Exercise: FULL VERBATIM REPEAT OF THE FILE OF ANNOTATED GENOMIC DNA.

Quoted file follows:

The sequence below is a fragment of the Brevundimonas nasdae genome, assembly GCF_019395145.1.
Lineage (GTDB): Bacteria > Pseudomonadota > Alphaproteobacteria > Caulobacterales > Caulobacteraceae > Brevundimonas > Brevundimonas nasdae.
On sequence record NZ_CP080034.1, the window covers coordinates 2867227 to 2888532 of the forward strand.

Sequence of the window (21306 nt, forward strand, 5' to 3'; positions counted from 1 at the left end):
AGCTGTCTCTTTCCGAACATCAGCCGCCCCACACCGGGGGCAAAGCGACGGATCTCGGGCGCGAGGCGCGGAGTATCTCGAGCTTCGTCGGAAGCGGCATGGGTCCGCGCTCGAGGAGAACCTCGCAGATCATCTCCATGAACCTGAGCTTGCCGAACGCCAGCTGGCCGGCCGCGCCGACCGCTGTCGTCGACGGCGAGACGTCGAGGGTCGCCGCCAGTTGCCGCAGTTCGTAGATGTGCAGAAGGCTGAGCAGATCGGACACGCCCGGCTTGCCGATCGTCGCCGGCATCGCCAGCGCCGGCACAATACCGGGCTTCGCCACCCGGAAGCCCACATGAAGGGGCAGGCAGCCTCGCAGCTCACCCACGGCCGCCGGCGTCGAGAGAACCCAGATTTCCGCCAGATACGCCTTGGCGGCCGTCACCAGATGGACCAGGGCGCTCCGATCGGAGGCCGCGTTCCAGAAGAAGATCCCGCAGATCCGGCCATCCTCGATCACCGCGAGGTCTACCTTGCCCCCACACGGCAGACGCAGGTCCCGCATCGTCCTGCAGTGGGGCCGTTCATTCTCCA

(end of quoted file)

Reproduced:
The sequence below is a fragment of the Brevundimonas nasdae genome, assembly GCF_019395145.1.
Lineage (GTDB): Bacteria > Pseudomonadota > Alphaproteobacteria > Caulobacterales > Caulobacteraceae > Brevundimonas > Brevundimonas nasdae.
On sequence record NZ_CP080034.1, the window covers coordinates 2867227 to 2888532 of the forward strand.

Sequence of the window (21306 nt, forward strand, 5' to 3'; positions counted from 1 at the left end):
AGCTGTCTCTTTCCGAACATCAGCCGCCCCACACCGGGGGCAAAGCGACGGATCTCGGGCGCGAGGCGCGGAGTATCTCGAGCTTCGTCGGAAGCGGCATGGGTCCGCGCTCGAGGAGAACCTCGCAGATCATCTCCATGAACCTGAGCTTGCCGAACGCCAGCTGGCCGGCCGCGCCGACCGCTGTCGTCGACGGCGAGACGTCGAGGGTCGCCGCCAGTTGCCGCAGTTCGTAGATGTGCAGAAGGCTGAGCAGATCGGACACGCCCGGCTTGCCGATCGTCGCCGGCATCGCCAGCGCCGGCACAATACCGGGCTTCGCCACCCGGAAGCCCACATGAAGGGGCAGGCAGCCTCGCAGCTCACCCACGGCCGCCGGCGTCGAGAGAACCCAGATTTCCGCCAGATACGCCTTGGCGGCCGTCACCAGATGGACCAGGGCGCTCCGATCGGAGGCCGCGTTCCAGAAGAAGATCCCGCAGATCCGGCCATCCTCGATCACCGCGAGGTCTACCTTGCCCCCACACGGCAGACGCAGGTCCCGCATCGTCCTGCAGTGGGGCCGTTCATTCTCCA